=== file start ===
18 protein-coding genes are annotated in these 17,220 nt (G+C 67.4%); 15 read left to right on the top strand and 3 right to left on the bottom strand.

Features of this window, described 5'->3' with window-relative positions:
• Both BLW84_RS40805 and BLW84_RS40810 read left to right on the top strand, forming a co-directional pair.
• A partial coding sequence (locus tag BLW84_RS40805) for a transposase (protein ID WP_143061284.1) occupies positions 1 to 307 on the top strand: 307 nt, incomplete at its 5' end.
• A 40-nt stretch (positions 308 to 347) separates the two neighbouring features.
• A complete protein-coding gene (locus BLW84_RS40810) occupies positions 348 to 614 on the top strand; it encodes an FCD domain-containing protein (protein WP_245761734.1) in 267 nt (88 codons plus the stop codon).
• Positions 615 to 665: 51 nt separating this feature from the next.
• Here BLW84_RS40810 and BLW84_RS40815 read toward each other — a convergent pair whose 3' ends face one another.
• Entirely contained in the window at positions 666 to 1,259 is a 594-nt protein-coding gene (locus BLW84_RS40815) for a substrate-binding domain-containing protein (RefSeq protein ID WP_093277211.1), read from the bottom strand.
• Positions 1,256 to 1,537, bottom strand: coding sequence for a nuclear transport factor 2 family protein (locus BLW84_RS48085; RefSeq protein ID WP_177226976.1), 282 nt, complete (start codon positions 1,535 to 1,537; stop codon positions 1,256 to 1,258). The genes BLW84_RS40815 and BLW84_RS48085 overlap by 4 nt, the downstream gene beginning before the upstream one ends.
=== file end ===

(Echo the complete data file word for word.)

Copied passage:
18 protein-coding genes are annotated in these 17,220 nt (G+C 67.4%); 15 read left to right on the top strand and 3 right to left on the bottom strand.

Features of this window, described 5'->3' with window-relative positions:
• Both BLW84_RS40805 and BLW84_RS40810 read left to right on the top strand, forming a co-directional pair.
• A partial coding sequence (locus tag BLW84_RS40805) for a transposase (protein ID WP_143061284.1) occupies positions 1 to 307 on the top strand: 307 nt, incomplete at its 5' end.
• A 40-nt stretch (positions 308 to 347) separates the two neighbouring features.
• A complete protein-coding gene (locus BLW84_RS40810) occupies positions 348 to 614 on the top strand; it encodes an FCD domain-containing protein (protein WP_245761734.1) in 267 nt (88 codons plus the stop codon).
• Positions 615 to 665: 51 nt separating this feature from the next.
• Here BLW84_RS40810 and BLW84_RS40815 read toward each other — a convergent pair whose 3' ends face one another.
• Entirely contained in the window at positions 666 to 1,259 is a 594-nt protein-coding gene (locus BLW84_RS40815) for a substrate-binding domain-containing protein (RefSeq protein ID WP_093277211.1), read from the bottom strand.
• Positions 1,256 to 1,537, bottom strand: coding sequence for a nuclear transport factor 2 family protein (locus BLW84_RS48085; RefSeq protein ID WP_177226976.1), 282 nt, complete (start codon positions 1,535 to 1,537; stop codon positions 1,256 to 1,258). The genes BLW84_RS40815 and BLW84_RS48085 overlap by 4 nt, the downstream gene beginning before the upstream one ends.